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Saturday, October 27, 2018

Metropolitan Opera Preview: Mefistofele

Arrigo Boito retells the Faust legend, from the Devil's perspective. 
by Paul J. Pelkonen
Mefistofele (in the red pajamas, left) faces down the heavenly hoist in Boito's opera.
Photo © 2018 The Metropolitan Opera.
There are many operatic takes on the story of Faust, the medieval scholar who sells his soul to the Devil for the gifts of youth and the experience of love. This is the most cosmic: a struggle between good and evil that places the audience's sympathy squarely with its horned title character.

What is Mefistofele?
This is a massive, ambitious opera from the late 19th century by Arrigo Boito, composer, critic and later librettist for the late works of Giuseppe Verdi. Boito attempted to create an Italian stage drama importing some of the ideals and principals first espoused by Richard Wagner to retell the Faust legend on an epic scale never before attempted.

What's the story?
Mefistofele comes to Heaven and makes a bet with the Almighty that he can win the soul of Faust, a noble but elderly scholar who is near the end of his life. The Devil then strikes his infernal bargain with Faust, granting him youth. The action then moves through various parts of the Faust story including his romancing of the gullible maiden Margherita, his Classical romance with Helen of Troy, his ultimate redemption and Mefistofele's inevitable defeat.

Tell me something else interesting?
Mefistofele was a complete fiasco when it had its initial performances in 1868. Boito worked to heavily revise the work, cutting down its length and  bringing it back to the stage as a success in 1875. However, it remains his only completed opera. The composer never completed the last act of his second opera Nerone, before his death in 1918 That work was completed by a team of three composers led by conductor Arturo Toscanini, and premiered at La Scala in 924. It is rarely revived.

What's the music like?
If Mefistofele has a flaw (and all machinations of the devil certainly do!) it's that the first 25 minutes of the opera outshine the rest of the work. Boito's setting of the epic wager between good and evil for large orchestra, offstage trumpets and an army of choristers all singing the praises of the good Lord above behind the scenes. It is so grandiose and over-the-top that it leaves the audience a little bit shell-shocked for when the drama actually starts. Later, here are spectacular arias for Margherita ("L'altra notte in fondo al mare") and Old Scratch himself ("Ecco il Mondo, Vuoto e tondo") but it's that opening that makes the greatest impression.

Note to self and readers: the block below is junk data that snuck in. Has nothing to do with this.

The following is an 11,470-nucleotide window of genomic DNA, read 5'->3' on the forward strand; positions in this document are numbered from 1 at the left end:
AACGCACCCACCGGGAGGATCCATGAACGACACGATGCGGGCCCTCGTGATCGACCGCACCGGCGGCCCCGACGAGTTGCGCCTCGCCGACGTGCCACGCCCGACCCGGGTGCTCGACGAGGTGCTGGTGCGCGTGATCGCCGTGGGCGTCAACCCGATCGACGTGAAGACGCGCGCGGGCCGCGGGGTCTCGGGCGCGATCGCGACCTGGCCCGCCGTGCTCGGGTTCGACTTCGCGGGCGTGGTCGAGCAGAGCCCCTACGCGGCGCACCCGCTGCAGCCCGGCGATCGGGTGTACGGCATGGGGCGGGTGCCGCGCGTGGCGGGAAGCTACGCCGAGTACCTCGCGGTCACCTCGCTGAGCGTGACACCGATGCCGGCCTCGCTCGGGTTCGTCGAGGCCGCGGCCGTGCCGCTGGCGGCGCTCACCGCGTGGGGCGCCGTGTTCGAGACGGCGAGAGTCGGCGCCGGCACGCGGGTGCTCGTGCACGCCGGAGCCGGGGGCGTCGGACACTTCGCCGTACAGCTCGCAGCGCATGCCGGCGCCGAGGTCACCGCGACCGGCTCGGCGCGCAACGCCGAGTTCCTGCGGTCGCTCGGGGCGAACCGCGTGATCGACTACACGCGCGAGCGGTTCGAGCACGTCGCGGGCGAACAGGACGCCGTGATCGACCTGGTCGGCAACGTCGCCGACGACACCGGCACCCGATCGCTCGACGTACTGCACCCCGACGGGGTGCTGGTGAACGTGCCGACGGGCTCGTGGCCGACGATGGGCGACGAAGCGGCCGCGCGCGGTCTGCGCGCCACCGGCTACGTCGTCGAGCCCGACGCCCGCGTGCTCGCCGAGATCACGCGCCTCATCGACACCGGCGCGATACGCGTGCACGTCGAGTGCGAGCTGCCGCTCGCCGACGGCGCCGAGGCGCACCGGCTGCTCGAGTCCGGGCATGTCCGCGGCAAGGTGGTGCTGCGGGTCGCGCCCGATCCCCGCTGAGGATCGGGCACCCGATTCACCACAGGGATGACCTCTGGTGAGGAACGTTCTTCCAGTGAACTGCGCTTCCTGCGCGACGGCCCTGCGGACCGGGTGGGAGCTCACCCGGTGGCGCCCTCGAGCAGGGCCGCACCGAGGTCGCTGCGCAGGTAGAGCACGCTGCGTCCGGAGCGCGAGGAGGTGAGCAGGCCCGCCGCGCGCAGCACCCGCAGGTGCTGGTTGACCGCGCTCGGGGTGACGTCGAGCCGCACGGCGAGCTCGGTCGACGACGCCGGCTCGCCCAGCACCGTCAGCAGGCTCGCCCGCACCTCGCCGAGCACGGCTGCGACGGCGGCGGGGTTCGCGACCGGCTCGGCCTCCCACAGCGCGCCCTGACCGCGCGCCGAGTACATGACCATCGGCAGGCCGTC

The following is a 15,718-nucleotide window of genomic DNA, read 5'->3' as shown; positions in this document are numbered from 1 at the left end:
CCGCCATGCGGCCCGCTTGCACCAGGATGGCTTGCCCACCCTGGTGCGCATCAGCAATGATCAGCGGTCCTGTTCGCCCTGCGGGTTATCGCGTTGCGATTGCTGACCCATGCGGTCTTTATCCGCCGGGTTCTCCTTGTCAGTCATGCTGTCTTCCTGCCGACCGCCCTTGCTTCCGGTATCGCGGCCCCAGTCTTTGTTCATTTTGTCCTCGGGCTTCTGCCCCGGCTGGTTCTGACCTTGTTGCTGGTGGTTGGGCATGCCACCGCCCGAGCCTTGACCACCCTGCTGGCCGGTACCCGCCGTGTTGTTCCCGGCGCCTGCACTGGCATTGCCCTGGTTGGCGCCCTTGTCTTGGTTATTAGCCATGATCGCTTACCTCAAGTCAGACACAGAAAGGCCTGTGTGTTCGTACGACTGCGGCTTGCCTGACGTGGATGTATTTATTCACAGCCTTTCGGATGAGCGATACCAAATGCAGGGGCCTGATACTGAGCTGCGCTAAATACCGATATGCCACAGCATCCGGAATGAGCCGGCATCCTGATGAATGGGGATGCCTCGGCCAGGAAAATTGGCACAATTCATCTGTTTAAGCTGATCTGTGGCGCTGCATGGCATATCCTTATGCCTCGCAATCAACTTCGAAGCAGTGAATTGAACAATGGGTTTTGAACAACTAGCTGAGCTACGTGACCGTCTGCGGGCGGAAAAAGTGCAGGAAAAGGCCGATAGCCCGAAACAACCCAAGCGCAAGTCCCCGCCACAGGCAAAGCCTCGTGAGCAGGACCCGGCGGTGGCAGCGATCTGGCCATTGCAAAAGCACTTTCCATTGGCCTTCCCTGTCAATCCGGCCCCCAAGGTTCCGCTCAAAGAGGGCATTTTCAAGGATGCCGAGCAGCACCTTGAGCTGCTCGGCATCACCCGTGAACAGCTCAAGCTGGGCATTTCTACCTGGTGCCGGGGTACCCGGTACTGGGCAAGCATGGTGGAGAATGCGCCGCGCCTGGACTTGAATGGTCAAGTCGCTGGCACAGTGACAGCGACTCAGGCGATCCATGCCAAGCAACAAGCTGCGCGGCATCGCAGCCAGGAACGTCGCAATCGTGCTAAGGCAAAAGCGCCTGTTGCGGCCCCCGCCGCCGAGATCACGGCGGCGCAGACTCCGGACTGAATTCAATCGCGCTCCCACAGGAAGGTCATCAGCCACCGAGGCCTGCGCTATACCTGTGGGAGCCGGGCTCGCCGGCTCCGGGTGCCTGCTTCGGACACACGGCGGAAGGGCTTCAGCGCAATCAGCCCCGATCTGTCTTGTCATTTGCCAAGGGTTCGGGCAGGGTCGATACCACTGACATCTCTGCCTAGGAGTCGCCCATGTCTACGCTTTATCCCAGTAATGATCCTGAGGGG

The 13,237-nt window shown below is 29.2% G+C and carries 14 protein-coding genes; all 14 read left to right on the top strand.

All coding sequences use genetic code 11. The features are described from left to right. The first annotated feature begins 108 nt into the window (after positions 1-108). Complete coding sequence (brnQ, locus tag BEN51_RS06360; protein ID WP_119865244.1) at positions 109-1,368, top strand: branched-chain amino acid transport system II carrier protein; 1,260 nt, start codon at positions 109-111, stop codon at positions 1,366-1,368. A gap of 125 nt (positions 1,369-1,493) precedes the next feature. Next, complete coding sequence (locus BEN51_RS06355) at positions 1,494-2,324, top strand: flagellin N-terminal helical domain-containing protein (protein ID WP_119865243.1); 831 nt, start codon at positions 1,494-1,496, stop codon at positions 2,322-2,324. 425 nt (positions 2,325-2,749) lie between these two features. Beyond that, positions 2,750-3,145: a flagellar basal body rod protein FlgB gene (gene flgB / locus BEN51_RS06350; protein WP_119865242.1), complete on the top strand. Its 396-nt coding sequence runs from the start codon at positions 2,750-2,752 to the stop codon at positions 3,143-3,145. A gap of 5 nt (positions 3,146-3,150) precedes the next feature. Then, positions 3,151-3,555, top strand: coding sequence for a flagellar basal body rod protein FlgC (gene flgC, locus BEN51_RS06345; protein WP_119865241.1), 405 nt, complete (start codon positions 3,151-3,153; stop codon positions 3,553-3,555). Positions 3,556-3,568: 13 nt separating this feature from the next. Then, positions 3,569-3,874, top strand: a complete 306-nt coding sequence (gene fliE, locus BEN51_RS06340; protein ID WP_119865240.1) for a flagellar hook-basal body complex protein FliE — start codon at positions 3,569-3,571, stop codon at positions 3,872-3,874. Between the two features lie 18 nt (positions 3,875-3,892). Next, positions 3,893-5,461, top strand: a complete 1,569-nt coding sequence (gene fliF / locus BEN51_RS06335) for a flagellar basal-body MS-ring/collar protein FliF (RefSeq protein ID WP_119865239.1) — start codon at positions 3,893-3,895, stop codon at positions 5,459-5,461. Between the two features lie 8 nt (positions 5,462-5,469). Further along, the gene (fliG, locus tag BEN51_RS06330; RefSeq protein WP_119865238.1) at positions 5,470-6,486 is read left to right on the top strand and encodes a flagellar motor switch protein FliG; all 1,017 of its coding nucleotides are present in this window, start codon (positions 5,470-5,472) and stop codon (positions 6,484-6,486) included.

Who's in it?
These performances star Christian Van Horn in the title role and tenor Michael Fabiano as the gullible Faust. Margherita is sung by bel canto specialist Angela Meade, who is moving into heavier repertory at this point in her career, as sopranos do. Mezzo Jennifer Check, one of the veterans of the Met stage and one of its hidden gems, is Helen of Troy.

How's the production?
Robert Carsen's traditional staging uses elements of Italian commedia dell'arte and old-fashioned scenic ideas to present Boito's cosmic vision. Faust looks like a young tenor, Mefistofele has horns and dapper red pajamas, etc. The Met has not offered this production, which originated at the San Francisco Opera, since 2000.

When does Mefistofele open?
The show opens Nov. 8 for a short run of just four performances.

Is there a Live in HD broadcast planned?
No, goddamnit.

Where do I get tickets?
Tickets are available through MetOpera.Org or by calling the box office at (212) 362-6000. You can save some money on service fees by going to the box office in person at the Met itself, located at 30 Lincoln Center Plaza.

Box office hours are: Monday to Saturday: 10am-8pm, Sunday: 12pm-6pm.

Which recordings do you recommend?

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